• South-Western Transylvania is represented by the historical load of the country that delights our eyes with the very old settlements left by the Dacians. Besides the cities of Hunedoara and Alba Iulia, this area is famous for the whole Daco-Roman capital, Ulpia Traiana Sarmizegetusa, as well as the landscapes detached from Ţara Hațegului, which delight the soul of any passer-by.
  • North-Western Transylvania is represented by the homogeneous ethnic mixture and the natural setting perfectly combines the cultural heritage. The area is highlighted by large cities such as Cluj Napoca, Bistrita, but also by villages with various communities, where there are many tourist attractions: Salina Turda, Cheile Turzii.
  • Central-Eastern Transylvania is differentiated by the special culture resulting from the coexistence of Romanians with the Szeklers. Lake Vulcani Sfânta Ana enchants us with its picturesque landscapes. The spa resorts Sovata or Praid, invite us to relax.

The gastronomy of Transylvania is represented by the multiculturalism of this region which made the culinary recipes to be diversified. Whether they have Saxon, Hungarian or Romanian roots, locals surprise you with the richness of the dishes, but also with the specific characteristics that have defined them over time: fatty chicken soups with very fine noodles, sour soups with vinegar, tarragon soups, milks and milk specialties, low bean dishes, cabbage from Cluj, Transylvanian goulash, chișătură, Transylvanian bulz.

Let’s not forget the delicate desserts, which delight our taste buds: cremeș, pup with cottage cheese, plum dumplings, flaked cake, Szekler rolls called Kurtos Kalcs.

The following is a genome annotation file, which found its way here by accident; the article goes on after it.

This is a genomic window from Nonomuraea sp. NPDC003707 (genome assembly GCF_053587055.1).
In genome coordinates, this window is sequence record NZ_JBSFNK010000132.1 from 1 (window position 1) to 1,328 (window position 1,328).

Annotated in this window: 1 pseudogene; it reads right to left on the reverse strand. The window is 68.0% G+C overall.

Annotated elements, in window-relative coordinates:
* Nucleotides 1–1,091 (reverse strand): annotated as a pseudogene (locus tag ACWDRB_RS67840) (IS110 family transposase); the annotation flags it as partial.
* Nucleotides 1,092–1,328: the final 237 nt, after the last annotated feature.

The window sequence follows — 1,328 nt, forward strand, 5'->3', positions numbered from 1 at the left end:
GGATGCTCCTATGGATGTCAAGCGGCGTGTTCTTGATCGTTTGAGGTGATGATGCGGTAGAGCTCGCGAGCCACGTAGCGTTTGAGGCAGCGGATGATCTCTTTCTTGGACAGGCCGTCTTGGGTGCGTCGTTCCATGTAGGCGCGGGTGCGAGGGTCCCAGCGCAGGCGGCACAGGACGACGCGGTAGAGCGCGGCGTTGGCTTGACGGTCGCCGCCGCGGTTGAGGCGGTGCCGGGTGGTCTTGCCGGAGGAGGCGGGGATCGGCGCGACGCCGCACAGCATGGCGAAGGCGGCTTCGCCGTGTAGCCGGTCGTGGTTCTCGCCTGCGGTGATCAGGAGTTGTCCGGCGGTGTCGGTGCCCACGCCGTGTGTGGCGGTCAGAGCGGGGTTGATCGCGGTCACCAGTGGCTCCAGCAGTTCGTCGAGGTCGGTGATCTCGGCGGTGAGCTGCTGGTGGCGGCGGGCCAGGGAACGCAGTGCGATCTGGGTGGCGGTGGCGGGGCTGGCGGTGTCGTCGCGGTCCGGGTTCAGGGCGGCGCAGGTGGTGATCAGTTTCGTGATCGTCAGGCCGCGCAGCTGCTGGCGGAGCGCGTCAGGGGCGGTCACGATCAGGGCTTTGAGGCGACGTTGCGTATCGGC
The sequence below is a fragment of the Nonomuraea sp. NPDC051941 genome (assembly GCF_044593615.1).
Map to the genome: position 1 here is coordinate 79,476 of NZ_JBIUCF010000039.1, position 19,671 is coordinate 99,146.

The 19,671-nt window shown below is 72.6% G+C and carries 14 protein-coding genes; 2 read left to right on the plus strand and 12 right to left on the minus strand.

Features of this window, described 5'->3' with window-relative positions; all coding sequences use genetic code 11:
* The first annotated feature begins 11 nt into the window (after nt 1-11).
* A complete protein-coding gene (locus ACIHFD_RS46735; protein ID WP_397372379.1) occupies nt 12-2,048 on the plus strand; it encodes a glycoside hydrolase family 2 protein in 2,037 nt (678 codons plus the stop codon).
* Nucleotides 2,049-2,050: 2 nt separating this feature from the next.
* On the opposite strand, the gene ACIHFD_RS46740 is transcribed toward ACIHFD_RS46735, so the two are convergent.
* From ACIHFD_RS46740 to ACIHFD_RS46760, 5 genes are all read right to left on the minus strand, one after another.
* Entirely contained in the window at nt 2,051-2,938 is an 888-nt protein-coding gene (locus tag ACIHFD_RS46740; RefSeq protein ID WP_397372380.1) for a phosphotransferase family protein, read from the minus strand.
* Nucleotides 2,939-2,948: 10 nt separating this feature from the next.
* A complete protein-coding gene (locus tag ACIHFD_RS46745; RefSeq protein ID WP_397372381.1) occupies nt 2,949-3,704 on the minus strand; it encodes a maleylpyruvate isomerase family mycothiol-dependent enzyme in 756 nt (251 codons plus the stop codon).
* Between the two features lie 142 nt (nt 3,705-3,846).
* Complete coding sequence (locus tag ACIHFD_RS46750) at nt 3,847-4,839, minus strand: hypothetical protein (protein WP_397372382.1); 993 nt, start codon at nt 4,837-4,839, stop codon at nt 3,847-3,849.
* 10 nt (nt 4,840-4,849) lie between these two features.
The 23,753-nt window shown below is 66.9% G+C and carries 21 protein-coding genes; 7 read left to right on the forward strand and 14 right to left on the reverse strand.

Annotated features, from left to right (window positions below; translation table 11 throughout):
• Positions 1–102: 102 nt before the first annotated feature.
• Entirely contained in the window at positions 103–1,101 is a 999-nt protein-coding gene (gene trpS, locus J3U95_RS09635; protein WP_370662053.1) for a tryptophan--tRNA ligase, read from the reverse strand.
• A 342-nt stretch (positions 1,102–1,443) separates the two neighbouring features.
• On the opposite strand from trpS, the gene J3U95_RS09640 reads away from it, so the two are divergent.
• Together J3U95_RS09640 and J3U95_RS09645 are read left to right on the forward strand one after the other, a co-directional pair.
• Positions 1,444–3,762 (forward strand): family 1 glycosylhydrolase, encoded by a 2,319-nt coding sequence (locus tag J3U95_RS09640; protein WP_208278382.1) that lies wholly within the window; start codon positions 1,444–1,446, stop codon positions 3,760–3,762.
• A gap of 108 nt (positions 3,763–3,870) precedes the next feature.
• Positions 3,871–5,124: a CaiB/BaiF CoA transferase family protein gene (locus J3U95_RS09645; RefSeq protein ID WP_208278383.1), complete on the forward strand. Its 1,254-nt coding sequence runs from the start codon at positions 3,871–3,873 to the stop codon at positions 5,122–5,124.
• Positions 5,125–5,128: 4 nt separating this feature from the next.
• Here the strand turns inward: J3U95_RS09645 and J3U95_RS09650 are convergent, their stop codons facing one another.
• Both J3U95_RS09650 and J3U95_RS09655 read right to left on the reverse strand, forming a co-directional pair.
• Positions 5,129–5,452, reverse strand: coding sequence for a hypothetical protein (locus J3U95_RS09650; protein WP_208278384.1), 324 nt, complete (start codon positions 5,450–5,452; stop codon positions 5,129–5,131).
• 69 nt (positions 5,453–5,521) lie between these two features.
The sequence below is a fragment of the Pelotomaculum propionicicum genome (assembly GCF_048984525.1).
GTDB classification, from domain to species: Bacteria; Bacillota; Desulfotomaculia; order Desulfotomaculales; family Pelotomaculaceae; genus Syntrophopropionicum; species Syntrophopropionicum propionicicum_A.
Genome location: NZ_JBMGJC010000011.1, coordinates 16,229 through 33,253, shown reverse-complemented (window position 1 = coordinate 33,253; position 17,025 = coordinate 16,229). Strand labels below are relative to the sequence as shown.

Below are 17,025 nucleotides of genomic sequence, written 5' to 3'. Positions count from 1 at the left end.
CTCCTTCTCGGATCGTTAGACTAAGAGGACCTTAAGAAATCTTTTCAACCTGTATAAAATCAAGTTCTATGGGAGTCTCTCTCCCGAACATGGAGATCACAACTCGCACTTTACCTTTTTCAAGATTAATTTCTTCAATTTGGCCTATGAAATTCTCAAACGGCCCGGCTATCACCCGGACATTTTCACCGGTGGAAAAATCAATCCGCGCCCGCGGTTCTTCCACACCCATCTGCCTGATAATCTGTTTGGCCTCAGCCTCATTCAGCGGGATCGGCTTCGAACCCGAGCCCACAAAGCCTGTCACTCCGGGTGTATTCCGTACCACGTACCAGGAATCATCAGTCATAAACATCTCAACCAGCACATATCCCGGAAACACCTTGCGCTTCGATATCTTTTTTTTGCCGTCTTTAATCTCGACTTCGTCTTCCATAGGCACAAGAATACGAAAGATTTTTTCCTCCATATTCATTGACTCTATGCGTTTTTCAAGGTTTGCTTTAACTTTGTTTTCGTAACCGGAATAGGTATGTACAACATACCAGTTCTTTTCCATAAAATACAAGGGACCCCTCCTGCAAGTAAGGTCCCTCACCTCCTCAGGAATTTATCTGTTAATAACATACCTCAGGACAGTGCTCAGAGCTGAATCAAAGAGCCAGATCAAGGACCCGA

Along with the special Transylvanian dishes, we find the kingdom of unique wines from famous vineyards in the area. Thus, your senses will be delighted by the special wines of Jidvei, Blaj, Lechința, Aiud or Apold.

Finally, Transylvania offers a vibrant nightlife thanks to the highly developed academic center in the area.

Plane, train or car? Traveling to Transylvania, in the heart of Romania, you will be able to reach almost all means of transport.

  • Plane
    The area is served by the main airport “Avram Iancu Cluj Napoca International Airport” which is located on the outskirts of Cluj Napoca, which connects both Transylvania and the rest of the country to Europe. At the airport operate both airlines (Tarom, Lufthansa, Turkish Airlines, Lot Polish Airlines, Austrian Airlines, Croatia Airlines) and low-cost airlines (Blue Air, Wizz Air and Ryanair). Transylvania is also served by the secondary airports Sibiu International Airport and Transilvania Târgu Mureș International Airport.